Dorset Council wins £500,000 to help rough sleepers

Dorset Council wins £500,000 to help rough sleepers

Published by Maria Greenwood at 7:52am 19th February 2020. (Updated at 8:06am 19th February 2020)

Nearly £500,000 will be spent tackling rough sleeping in Dorset.

A grant comes from the Ministry of Housing, Communities and Local Government comes after a successful bid by Dorset Council's Housing Team.

The local authority worked on the bid with the help of local groups including Julian House, The Lantern Trust, The Bus Shelter and Citizens Advice.

The money will enable Julian House and The Lantern to work across Dorset, to help get people off the streets and into accommodation and consolidate their work in Weymouth.

Photo of beds at Safe Sleep


 
The services work with rough sleepers as well as those at risk of rough sleeping and those leading street-based lifestyles which may involve begging and street-drinking. 

  • 18 people were sleeping rough in the Borough in 2018 - that figure fell to 6 last year.
  • However, despite an overall reduction in rough sleeping in Dorset from 35 in 2018 to 18 in 2019, other areas of Dorset have seen an increase.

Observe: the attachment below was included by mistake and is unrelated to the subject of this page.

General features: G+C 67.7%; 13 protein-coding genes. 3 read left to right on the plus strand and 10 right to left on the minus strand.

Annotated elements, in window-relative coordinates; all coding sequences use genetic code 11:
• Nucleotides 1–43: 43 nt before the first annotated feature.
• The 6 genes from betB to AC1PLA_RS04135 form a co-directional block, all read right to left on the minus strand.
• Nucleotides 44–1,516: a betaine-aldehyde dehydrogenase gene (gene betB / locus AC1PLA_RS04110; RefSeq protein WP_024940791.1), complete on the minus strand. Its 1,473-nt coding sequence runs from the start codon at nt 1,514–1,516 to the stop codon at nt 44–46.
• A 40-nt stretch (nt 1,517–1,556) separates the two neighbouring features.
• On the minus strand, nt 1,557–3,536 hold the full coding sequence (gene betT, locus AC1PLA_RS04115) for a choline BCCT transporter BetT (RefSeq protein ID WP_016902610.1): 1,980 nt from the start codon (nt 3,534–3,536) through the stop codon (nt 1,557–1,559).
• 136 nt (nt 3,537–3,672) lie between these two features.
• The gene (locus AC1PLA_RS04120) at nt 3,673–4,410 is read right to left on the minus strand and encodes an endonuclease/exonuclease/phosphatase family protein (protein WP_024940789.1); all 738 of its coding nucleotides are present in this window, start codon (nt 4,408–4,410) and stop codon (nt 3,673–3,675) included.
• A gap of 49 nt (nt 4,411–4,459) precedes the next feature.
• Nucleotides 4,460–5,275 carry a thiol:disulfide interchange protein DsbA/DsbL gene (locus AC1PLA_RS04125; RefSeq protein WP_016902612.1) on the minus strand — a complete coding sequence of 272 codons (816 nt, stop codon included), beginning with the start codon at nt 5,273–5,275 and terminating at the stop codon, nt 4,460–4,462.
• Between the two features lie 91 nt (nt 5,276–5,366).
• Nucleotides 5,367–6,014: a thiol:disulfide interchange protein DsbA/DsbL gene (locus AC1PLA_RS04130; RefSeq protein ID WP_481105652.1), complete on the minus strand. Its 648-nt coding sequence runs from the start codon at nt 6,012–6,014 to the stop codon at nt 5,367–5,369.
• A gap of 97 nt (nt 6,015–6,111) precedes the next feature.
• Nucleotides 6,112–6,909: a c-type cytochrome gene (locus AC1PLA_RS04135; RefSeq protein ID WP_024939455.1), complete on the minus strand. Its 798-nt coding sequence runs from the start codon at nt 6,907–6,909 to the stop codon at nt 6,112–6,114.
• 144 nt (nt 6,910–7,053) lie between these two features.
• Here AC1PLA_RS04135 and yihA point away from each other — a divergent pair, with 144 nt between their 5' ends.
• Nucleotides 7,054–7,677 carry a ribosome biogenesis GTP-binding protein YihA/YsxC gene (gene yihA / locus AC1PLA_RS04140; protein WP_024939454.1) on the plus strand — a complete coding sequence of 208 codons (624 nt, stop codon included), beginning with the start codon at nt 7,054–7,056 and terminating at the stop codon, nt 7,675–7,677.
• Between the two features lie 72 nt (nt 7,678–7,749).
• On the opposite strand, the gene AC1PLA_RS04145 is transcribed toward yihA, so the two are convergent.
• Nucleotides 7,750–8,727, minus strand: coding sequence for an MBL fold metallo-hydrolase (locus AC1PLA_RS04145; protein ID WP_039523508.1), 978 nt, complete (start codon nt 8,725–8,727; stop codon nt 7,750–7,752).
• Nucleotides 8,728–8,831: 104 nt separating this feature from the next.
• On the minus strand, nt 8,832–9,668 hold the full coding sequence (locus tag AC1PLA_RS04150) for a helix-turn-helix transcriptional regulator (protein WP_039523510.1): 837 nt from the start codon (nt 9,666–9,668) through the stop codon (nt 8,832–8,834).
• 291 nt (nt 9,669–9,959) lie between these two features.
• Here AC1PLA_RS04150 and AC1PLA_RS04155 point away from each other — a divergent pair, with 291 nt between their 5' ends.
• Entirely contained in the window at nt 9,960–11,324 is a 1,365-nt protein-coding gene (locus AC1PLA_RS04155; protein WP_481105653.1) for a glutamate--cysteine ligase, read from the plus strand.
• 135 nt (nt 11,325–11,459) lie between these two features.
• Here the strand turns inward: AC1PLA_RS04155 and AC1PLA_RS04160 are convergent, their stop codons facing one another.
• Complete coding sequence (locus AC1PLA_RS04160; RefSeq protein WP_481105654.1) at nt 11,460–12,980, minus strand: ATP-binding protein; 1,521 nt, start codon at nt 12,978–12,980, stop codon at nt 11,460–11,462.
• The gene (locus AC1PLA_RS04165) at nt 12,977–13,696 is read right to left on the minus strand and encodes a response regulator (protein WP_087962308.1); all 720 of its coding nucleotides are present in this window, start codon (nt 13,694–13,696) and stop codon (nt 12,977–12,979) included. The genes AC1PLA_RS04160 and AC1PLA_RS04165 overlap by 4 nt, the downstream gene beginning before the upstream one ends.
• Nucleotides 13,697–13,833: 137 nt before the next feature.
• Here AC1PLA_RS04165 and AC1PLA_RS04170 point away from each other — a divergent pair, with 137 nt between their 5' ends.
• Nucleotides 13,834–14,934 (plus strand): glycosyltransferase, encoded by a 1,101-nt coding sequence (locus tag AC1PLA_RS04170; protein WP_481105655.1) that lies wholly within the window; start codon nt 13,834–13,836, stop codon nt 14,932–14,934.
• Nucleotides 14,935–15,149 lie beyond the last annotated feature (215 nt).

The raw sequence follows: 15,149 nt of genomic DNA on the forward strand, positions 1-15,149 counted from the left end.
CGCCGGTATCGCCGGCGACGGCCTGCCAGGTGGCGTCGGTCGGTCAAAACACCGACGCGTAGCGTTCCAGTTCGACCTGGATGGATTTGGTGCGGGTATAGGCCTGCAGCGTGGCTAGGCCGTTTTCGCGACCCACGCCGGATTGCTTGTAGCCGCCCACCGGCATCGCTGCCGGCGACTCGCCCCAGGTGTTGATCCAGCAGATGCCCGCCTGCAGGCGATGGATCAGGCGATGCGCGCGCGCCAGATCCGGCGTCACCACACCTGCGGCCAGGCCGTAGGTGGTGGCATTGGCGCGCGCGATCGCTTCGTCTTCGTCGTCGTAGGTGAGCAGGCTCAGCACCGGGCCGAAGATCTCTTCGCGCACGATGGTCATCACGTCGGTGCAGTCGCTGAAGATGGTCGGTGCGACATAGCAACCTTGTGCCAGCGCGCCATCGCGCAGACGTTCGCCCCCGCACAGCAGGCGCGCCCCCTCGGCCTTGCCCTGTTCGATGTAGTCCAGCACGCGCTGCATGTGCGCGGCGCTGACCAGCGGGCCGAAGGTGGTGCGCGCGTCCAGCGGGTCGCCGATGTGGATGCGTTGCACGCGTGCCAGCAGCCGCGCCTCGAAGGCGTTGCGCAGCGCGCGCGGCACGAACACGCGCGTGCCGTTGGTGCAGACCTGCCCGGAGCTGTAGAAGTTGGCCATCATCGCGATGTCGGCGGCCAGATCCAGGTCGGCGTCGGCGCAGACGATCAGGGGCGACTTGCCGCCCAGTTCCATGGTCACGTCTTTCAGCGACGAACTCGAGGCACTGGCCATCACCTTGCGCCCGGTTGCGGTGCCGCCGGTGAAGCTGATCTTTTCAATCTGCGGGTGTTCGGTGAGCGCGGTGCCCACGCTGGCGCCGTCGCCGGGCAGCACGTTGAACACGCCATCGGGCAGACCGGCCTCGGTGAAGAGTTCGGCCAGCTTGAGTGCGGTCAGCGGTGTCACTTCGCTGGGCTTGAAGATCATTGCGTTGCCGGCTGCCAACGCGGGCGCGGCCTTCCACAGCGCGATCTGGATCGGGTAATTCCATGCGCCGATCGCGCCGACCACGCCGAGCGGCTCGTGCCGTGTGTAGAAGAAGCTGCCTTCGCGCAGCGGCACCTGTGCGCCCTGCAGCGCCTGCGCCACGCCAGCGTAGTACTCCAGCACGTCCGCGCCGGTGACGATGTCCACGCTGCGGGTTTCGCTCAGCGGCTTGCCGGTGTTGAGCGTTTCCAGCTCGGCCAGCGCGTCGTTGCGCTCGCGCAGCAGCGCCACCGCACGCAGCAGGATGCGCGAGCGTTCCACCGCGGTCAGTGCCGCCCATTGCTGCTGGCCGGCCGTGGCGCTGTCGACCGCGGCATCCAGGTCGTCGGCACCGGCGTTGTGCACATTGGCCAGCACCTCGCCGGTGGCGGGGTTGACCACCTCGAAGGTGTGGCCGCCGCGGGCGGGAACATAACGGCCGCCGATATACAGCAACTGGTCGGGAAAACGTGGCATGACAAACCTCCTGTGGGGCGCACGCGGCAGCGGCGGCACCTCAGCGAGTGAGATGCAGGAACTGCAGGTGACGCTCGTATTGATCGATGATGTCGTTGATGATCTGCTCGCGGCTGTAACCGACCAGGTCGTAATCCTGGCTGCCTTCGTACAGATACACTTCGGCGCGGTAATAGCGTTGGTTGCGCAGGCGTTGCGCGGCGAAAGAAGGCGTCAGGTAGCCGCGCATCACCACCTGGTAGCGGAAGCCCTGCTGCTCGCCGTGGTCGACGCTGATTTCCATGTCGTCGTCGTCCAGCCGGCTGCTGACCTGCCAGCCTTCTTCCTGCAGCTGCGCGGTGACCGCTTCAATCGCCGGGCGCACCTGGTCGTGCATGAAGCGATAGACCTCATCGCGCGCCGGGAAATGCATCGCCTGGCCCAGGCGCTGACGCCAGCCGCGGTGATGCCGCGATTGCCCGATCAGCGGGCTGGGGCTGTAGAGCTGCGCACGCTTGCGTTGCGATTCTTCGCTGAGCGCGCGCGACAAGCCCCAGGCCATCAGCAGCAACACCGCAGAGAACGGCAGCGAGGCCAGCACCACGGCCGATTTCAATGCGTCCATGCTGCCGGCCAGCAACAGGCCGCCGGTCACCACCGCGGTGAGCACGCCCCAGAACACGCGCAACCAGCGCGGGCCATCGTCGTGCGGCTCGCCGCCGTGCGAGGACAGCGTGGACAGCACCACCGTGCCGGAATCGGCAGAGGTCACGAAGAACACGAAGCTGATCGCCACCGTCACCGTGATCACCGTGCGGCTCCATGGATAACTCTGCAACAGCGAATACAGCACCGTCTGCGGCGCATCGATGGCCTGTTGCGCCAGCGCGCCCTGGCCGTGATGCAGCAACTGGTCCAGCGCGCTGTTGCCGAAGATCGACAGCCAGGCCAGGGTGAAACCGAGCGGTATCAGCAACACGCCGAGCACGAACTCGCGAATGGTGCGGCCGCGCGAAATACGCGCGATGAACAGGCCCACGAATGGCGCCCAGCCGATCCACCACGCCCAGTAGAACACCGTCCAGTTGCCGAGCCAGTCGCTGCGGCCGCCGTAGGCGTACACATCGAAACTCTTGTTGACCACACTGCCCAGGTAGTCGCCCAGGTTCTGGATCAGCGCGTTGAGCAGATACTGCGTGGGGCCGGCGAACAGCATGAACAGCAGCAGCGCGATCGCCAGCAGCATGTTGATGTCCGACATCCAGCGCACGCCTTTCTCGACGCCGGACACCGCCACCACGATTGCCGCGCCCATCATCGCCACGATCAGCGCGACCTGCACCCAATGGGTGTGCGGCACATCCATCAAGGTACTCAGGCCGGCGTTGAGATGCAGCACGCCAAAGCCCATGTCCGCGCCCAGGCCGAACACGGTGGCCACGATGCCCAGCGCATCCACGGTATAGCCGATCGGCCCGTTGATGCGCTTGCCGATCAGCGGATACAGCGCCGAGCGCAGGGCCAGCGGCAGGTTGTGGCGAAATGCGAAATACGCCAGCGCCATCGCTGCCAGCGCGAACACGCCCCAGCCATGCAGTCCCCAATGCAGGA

• In North Dorset numbers have increased from one to four.  
homeless person in Weymouth

Cllr Graham Carr-Jones, Portfolio holder for Housing at Dorset Council said: 

"We're committed to reducing the number of rough sleepers in our county and to provide support to rough sleepers who have been re-housed to help them remain in accommodation. 

"The funding will continue our existing partnership work and provides an important opportunity to extend this work across the rural areas of Dorset." 

The bus shelter Dorset bus 1

Helen Bedser, Chief Executive of Julian House, one of the key organisations which will be delivering homeless services, said: 

"Over the past two years, working in close cooperation with organisations like The Lantern Trust, we have been able to make some real progress around rough sleeper numbers and, more importantly create positive outcomes for some of the most vulnerable members of society. 

"Long experience has shown that getting someone off the streets is just the start of their pathway away from homelessness.  
"Tailored support when they move into accommodation helps to ensure that they don't fail and finish up back in a very vulnerable dangerous existence." 


Anyone concerned about a rough sleeper should report it via StreetLink: streetlink.org.uk